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The 30-year Treasury may never directly form part of the average person's investment portfolio, but its influence hovers over all our lives on a day-to-day basis. Medium-to-long-dated Treasury yields have a major impact on the share market too, and any surprise or sudden shift in yield would probably cause a major move on global indices.
The 30-year yield created a major high in August 1981, registering a mind-boggling 15.31% in an era when genuine private-sector inflation had a menacing presence. As a perfect demonstration of the power of Gann-theory analysis, we can see in today's chart that this 1981 high still exerts an influence on the yield over three decades later, and determined the bottom of the long-term yield cycle between 2008 and 2012.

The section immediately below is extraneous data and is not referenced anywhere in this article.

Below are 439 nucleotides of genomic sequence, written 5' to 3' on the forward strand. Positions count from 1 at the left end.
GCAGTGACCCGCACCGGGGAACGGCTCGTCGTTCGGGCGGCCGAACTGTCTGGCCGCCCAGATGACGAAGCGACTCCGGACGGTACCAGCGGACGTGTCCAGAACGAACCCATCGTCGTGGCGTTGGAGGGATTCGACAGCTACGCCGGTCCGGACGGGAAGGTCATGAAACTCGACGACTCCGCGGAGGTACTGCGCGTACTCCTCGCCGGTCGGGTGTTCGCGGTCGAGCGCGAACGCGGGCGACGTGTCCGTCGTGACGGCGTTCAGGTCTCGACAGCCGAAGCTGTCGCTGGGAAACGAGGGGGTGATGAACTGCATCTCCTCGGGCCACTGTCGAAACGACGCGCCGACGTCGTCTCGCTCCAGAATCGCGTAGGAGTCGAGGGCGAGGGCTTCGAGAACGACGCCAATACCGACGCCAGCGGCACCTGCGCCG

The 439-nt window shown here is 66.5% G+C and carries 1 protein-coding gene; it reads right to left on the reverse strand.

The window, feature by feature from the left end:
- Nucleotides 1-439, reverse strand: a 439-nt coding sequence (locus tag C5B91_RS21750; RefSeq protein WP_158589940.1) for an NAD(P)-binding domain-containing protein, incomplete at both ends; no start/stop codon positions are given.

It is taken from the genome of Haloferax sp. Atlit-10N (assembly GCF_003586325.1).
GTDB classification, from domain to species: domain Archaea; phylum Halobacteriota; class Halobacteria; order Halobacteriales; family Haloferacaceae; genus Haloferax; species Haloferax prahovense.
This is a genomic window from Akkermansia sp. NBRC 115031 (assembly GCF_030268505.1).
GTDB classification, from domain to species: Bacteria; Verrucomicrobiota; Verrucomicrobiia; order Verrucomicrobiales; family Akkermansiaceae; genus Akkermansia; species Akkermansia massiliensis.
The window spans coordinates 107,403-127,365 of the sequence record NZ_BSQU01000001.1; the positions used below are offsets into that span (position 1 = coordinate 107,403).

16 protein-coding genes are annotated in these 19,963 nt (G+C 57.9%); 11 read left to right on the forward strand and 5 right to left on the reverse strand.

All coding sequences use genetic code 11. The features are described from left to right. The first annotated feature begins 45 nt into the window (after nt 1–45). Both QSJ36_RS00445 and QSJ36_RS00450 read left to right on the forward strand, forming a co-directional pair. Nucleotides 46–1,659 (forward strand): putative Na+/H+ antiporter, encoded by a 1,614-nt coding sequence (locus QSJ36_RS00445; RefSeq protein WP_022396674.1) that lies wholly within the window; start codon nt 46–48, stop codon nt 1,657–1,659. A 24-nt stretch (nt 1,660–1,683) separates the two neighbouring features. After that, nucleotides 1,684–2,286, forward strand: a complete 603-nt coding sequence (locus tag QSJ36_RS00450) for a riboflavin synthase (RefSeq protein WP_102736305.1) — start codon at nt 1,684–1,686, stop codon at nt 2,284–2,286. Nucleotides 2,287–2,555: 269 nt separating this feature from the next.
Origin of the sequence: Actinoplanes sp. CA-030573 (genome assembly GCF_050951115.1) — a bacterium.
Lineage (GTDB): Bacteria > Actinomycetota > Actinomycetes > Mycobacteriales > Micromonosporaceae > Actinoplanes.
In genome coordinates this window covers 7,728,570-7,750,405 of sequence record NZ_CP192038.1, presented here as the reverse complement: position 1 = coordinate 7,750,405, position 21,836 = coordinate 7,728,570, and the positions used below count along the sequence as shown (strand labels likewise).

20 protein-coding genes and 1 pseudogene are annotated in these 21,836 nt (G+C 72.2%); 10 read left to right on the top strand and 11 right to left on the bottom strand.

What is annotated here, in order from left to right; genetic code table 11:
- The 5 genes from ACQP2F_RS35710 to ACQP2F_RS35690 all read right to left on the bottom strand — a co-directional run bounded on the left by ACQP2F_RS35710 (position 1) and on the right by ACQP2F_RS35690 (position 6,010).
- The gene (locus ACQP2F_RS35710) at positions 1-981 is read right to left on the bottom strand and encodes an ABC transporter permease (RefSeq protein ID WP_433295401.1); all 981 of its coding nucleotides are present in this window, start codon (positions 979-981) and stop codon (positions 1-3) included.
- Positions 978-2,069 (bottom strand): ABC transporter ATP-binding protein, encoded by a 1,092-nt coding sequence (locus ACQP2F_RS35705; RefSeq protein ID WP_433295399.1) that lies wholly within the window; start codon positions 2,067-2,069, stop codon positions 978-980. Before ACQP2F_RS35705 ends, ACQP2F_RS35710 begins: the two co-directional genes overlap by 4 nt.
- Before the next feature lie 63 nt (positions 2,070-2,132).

The initial fall from the 1981 high measured a precise 33.33%, to a level which held firm for the following three years. However, in November 1985 this level gave way and opened the door to a doubling of that initial fall to one of 66.66%. It eventually fulfilled that target, at 5.10%, in September 1998. The target at 5.10% was further supported by my line representing a 50% fall in yield from the secondary high in October 1987. The ongoing decline was accelerated by the stock market crash that same month. It was the recession that followed the technology-led collapse in equities in 2001 that led to the next phase of falling yield, however.
There are no less than four percentage lines that cluster tightly at 2.55%, all emanating from yield highs of importance. The double-bottom formed in 2008 and 2012 marks the end of a 31-year decline in long-term bond yields. With the Federal Reserve continuing to ward off embedded deflationary tendencies through its quantitative easing (QE) programme, this yield is now set to rise to a minimum level of 4.94%. The trigger for this will be a break above 3.82%.
Recommendation: sell US Treasuries with a duration of over ten years. My preferred short sale is of the iShares 20+ Year Treasury Bond ETF (search for ticker TLT).